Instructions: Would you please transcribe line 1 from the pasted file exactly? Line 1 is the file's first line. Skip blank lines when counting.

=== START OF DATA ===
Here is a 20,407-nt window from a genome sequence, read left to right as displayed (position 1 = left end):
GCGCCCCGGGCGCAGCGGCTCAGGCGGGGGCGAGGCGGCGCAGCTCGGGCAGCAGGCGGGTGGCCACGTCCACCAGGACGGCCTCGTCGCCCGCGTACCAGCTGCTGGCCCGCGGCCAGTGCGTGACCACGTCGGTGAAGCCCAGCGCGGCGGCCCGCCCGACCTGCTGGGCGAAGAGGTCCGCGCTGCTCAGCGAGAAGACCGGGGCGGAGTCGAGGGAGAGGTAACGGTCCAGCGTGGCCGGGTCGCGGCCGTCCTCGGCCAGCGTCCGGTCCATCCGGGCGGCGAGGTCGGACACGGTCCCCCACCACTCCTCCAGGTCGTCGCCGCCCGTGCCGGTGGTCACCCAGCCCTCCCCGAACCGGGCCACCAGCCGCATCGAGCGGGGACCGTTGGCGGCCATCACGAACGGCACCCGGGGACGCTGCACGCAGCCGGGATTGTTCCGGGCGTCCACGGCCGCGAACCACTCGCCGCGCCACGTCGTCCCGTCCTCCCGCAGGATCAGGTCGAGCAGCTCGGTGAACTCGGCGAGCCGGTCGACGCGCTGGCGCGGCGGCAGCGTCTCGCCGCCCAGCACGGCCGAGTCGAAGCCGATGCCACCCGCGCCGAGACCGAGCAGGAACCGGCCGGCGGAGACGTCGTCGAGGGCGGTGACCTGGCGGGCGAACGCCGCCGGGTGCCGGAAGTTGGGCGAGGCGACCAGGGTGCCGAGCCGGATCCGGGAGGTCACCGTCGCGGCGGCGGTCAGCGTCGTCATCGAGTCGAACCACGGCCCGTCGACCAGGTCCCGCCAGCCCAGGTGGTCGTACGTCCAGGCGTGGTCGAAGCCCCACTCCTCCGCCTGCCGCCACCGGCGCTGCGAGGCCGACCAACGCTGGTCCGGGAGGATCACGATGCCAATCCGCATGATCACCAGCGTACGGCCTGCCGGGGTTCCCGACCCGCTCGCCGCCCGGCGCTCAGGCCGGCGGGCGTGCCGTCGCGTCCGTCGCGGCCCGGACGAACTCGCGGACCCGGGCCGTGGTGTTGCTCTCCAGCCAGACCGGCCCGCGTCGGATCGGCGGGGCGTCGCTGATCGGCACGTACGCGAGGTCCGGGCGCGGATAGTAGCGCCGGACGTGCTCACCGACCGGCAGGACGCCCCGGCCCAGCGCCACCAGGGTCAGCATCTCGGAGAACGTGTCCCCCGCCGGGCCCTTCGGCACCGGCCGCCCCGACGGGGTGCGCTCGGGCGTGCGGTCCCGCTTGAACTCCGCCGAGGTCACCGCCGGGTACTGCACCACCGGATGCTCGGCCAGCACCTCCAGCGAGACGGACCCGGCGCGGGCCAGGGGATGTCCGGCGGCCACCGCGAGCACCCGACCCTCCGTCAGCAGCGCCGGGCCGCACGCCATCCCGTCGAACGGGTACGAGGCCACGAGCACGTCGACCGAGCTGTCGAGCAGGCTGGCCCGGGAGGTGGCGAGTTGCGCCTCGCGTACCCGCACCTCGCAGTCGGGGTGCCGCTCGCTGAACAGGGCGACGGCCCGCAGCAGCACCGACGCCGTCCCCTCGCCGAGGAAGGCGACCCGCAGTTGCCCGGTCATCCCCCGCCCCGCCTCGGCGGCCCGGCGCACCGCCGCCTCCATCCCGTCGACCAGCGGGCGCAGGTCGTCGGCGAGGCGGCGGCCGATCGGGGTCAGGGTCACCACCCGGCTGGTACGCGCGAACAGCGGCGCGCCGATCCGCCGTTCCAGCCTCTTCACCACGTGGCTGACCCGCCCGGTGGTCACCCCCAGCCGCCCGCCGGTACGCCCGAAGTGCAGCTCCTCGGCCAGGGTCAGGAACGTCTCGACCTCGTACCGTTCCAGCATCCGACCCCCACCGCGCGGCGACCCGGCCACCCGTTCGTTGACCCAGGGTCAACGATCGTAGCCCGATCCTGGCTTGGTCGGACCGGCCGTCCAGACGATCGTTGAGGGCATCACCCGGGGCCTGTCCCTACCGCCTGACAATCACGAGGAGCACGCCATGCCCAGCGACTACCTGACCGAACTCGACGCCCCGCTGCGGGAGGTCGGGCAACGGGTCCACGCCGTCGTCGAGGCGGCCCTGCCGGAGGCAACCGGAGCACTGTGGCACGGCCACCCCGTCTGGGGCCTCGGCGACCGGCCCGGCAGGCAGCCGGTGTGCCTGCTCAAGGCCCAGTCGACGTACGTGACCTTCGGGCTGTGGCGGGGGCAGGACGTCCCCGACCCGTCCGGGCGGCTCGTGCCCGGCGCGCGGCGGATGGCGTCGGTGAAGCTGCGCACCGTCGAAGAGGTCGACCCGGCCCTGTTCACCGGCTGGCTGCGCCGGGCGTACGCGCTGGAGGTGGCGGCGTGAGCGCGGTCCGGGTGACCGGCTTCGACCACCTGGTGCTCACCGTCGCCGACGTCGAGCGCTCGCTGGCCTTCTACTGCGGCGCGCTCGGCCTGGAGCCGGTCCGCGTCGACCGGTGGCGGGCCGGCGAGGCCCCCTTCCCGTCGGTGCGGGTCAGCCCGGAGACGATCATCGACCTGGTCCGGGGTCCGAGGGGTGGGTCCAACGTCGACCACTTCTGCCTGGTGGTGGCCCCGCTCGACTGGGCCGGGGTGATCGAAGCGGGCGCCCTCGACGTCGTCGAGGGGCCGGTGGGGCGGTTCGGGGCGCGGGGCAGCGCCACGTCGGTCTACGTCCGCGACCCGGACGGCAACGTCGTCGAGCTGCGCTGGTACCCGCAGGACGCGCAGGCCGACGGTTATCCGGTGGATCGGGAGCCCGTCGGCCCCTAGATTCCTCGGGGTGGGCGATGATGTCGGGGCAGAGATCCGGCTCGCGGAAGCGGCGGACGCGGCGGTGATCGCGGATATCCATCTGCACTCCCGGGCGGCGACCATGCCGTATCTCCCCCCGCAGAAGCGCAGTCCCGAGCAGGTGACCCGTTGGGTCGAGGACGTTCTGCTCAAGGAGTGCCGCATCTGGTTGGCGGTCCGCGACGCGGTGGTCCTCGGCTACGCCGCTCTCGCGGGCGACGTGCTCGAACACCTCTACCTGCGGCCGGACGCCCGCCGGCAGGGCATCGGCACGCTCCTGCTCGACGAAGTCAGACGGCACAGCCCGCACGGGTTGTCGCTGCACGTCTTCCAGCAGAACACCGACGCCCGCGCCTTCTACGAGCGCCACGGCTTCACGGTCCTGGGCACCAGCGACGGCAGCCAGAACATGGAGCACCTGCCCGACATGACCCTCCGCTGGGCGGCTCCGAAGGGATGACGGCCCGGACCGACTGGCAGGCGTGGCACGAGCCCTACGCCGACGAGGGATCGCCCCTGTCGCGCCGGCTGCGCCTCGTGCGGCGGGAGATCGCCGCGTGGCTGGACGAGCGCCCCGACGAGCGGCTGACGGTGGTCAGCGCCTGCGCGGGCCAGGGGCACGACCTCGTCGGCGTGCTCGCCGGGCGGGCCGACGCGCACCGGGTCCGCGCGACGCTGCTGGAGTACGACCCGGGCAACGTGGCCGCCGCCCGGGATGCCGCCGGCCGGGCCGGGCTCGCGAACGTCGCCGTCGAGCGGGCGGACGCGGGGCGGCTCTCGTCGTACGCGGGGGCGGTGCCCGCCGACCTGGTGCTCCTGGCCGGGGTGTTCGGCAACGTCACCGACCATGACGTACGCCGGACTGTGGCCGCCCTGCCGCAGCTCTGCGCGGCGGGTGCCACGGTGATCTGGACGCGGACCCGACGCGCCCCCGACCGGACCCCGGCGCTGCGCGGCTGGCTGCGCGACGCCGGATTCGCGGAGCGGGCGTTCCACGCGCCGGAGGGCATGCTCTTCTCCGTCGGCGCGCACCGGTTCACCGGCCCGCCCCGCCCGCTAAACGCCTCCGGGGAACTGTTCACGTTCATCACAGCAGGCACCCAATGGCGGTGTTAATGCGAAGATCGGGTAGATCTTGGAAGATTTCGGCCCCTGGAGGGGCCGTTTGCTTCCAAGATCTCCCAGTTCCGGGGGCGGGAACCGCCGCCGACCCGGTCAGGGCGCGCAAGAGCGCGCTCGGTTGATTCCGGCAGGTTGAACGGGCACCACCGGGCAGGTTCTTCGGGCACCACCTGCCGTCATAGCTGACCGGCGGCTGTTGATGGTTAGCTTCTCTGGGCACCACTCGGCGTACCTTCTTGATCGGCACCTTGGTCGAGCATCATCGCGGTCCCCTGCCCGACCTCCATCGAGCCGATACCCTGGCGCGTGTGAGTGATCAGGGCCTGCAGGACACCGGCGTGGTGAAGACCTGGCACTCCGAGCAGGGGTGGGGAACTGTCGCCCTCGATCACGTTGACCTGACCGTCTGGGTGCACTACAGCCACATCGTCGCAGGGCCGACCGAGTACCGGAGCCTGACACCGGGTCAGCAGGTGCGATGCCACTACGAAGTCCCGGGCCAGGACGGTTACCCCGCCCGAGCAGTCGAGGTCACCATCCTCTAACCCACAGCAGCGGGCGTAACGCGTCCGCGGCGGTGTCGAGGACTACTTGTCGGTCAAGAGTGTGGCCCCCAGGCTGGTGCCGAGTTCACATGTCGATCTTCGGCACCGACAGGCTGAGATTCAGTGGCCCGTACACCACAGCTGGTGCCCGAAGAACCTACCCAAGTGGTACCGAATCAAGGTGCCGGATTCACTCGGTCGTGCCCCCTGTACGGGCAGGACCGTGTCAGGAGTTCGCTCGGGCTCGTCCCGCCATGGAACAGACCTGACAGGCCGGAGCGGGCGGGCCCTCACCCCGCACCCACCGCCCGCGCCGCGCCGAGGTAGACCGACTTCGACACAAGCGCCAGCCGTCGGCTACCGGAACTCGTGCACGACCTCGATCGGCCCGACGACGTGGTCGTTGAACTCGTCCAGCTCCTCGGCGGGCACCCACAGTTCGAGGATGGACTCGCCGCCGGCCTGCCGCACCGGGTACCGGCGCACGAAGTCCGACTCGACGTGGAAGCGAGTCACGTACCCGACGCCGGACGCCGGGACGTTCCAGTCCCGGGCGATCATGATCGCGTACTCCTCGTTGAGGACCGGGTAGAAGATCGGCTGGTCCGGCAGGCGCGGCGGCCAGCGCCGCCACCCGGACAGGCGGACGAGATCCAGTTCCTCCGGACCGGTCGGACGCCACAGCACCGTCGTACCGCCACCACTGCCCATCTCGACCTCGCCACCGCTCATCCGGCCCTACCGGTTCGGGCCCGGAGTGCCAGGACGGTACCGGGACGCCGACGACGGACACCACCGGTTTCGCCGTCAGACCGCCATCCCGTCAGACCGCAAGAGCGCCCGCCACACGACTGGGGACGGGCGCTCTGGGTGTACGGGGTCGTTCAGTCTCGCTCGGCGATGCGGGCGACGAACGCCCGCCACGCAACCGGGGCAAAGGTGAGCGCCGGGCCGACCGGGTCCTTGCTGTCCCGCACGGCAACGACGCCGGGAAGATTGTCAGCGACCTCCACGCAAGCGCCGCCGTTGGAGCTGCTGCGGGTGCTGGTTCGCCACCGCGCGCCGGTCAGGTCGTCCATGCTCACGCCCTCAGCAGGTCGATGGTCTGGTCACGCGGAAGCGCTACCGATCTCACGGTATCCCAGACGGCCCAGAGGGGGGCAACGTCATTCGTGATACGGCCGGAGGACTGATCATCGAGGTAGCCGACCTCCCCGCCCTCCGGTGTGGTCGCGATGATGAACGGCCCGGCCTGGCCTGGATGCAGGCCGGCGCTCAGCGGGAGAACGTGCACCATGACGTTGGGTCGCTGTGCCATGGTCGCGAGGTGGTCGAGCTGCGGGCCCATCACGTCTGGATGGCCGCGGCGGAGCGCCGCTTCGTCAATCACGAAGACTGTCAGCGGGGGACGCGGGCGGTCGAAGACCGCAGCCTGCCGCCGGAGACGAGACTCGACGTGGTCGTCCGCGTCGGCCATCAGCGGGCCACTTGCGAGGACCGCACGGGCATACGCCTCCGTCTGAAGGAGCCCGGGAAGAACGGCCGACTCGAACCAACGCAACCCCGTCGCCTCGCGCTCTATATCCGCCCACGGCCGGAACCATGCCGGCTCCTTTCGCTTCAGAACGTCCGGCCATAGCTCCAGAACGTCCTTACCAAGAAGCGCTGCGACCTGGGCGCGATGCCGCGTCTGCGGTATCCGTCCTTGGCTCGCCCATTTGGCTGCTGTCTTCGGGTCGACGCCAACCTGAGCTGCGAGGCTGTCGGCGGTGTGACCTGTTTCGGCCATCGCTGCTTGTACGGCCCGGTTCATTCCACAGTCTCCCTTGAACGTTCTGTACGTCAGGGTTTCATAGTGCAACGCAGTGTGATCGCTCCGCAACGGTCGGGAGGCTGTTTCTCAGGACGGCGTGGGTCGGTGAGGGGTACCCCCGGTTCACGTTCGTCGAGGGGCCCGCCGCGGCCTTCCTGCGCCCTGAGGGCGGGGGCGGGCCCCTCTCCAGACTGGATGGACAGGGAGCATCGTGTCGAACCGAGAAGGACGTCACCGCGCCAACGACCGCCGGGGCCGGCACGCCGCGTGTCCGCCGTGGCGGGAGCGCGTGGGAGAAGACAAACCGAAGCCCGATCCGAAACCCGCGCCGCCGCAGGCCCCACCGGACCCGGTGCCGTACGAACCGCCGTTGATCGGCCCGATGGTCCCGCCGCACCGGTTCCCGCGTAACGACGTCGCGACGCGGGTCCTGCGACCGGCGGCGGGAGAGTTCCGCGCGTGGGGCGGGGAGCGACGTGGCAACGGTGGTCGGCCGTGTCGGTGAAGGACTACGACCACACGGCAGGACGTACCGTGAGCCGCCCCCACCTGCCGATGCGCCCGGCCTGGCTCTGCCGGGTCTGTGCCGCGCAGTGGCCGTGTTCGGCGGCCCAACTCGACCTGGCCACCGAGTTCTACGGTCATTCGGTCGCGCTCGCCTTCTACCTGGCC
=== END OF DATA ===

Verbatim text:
Here is a 20,407-nt window from a genome sequence, read left to right as displayed (position 1 = left end):